So is that supposed to be a rock band? Because it just looks more like an American Apparel ad. Yawn.
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On Memorial Day weekend, Tree Blood's Walker Neudorff and Colin Wilkinson hit the Hexagon to watch their pals in local psych-rock act Vats play. By the time Vats took the stage, the boys were beyond tipsy. Wilkinson and Neudorff formed their own mosh pit, teetering back and forth with their arms around each others' shoulders. At one point, Neudorff lifted his shirt and wordlessly invited Wilkinson to rub his stomach. After obliging, Wilkinson peered down at his friend and the two locked eyes in a manner that signaled something like, "I love you, dude."
That Monday, Wilkinson, Neudorff, and the Minneapolis-based noisy post-punks' singer and guitarist, Simon Brooks, hosted an eight-hour Memorial Day barbecue featuring a multi-course meal of potatoes au gratin, bacon-wrapped hot dogs, chicken tacos, burgers, steak, and grilled fruit salad. But the star of the afternoon was Wilkinson's summer creation, the truck pool — a pool made in the back of Wilkinson's 2000 Chevy S10 by laying down a tarp and filling the bed with hose water. The party was sparsely attended, but it didn't matter — they had each other. They ate all the food, lounged in the truck pool, played a Madonna tape, and cracked jokes until nightfall.
The inseparable Tree Blood boys live in the same south Minneapolis apartment, work at the same restaurant, and they play in the same band. They toke, blast Gucci Mane, and watch 9/11 conspiracy videos while assembling tape sleeves together. For most, their situation reeks of a recipe for disaster, but they swear they don't grow sick of each other.
play a DIY show on Saturday, June 21, and City Pages 10 Thousand Sounds Festival on Saturday, July 26
"Sometimes it gets to be a lot living with three straight white dudes," says Holly Newlin, Brooks's girlfriend and the only non-Tree Blood member living at the apartment. "They're a bunch of dicks, but they're all, at heart, nice boys."
Wilkinson, who also plays guitar, and Brooks formed Tree Blood two and a half years ago while studying at McNally Smith, Wilkinson for music business and Brooks for production. Shortly after, they met Neudorff through shows with his Iowa City-based band, Solid Attitude, and invited him to play drums. He moved to Minneapolis last August.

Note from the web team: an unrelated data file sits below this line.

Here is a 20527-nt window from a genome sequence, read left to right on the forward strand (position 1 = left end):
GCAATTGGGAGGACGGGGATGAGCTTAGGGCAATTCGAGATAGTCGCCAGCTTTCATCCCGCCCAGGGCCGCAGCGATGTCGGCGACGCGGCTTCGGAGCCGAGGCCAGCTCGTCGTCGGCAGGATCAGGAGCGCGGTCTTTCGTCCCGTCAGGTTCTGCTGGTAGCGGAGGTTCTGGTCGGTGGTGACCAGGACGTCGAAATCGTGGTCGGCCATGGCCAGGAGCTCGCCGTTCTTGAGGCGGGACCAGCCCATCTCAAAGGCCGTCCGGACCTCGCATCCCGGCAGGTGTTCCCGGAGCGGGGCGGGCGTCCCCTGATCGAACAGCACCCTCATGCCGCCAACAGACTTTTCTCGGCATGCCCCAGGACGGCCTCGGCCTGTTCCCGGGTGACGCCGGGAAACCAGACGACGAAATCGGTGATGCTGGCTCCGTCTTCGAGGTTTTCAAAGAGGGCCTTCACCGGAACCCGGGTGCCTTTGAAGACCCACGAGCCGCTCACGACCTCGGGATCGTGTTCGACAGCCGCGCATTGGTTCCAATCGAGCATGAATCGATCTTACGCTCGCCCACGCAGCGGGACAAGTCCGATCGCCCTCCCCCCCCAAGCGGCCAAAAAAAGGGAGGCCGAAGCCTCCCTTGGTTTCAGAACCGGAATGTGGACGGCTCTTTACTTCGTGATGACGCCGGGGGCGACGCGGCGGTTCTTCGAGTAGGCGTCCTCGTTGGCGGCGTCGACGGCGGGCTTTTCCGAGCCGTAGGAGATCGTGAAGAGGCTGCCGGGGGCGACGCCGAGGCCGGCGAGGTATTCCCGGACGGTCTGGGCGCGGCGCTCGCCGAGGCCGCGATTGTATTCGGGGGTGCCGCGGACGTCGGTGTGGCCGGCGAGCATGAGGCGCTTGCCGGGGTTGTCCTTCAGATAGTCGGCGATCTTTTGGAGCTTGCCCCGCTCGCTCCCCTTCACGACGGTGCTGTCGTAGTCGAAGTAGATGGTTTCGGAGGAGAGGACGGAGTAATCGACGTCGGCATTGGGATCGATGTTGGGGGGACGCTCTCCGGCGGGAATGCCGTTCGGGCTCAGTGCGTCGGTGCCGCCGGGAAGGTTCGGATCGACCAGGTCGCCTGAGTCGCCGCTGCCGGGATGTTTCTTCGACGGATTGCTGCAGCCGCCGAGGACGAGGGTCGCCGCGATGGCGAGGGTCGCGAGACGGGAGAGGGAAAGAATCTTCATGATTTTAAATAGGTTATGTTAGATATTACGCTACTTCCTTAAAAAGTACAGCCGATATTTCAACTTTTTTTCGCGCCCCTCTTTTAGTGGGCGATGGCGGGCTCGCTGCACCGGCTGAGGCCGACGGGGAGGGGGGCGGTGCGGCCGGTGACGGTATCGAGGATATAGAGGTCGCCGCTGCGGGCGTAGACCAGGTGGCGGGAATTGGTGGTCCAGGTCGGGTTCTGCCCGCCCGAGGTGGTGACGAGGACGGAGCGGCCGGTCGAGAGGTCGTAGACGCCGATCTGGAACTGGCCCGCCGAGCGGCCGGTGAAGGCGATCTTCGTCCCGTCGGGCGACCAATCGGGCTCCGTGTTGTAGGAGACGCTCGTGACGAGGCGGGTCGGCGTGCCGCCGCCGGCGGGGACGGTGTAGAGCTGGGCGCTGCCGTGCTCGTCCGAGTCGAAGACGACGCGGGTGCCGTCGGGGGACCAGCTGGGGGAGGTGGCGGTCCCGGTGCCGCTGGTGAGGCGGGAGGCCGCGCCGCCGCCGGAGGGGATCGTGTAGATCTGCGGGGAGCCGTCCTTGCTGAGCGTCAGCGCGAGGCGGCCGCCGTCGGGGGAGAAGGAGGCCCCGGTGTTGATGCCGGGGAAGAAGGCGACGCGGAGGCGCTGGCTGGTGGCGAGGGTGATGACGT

Last summer, Tree Blood released a five-song self-titled tape recorded by Brooks and put out by MJ MJ records. This summer, they're putting out a new three-track tape every month, starting with the aptly titled "First," which drops at Tree Blood's show on Saturday at a local DIY venue with a cool name. The new tape marks a departure from the melodic, straight-forward rock 'n' roll sound that dominated their first tape and a movement toward cathartic auditory chaos.
"A lot of the songwriting is just us sitting around in this practice space," Brooks says.
"We don't even have to try," Wilkinson adds.
"We can't emphasize enough how little we try," Brooks retorts.
Tree Blood's practice space is located near a shipping yard in Northeast. The room, which they share with surf-rockers Holographic Sands, is cramped, carpeted, and prison-like with its barred, permanently shut window. A poster of Iggy Pop hangs on the wall near a graveyard of Sharpied upside-down crosses and various setlists from bands who once used the space. A speech bubble with the words "Party Hard" points toward Iggy's mouth. At one point in the evening, a collective effort was made to tape a cigarette to his lips.
"I don't think that's going to last very long because inevitably someone will run out of smokes," Newlin says.
After an hour of Tim and Eric jokes, drinking, and chain smoking, Tree Blood pick up their respective instruments and begin playing through the songs off the new tape. Neudorff stands while drumming, and as he thrashes back and forth like a man possessed, his necklace — composed of random trinkets and a few threads from a carpet — hits him from shoulder to shoulder. Meanwhile, Brooks closes his eyes and screams into the mic as his baritone guitar creates a wall of abrasive, inescapable sound. Wilkinson exists in his own world, standing with his back turned while churning out post-rock-inspired melodies that pierce through Simon's baritone like lightning strikes against a black sky.
By the last of the three songs, the three are sweating profusely. With their mini-set done, they sit back on the floor, crack open beers, and carry on with the jokes they were telling minutes before, as though nothing happened.
"Part of the reason why I think the band works so well is we kind of know what's going on in each other's lives," Neudorff says. "We're on the same wavelength."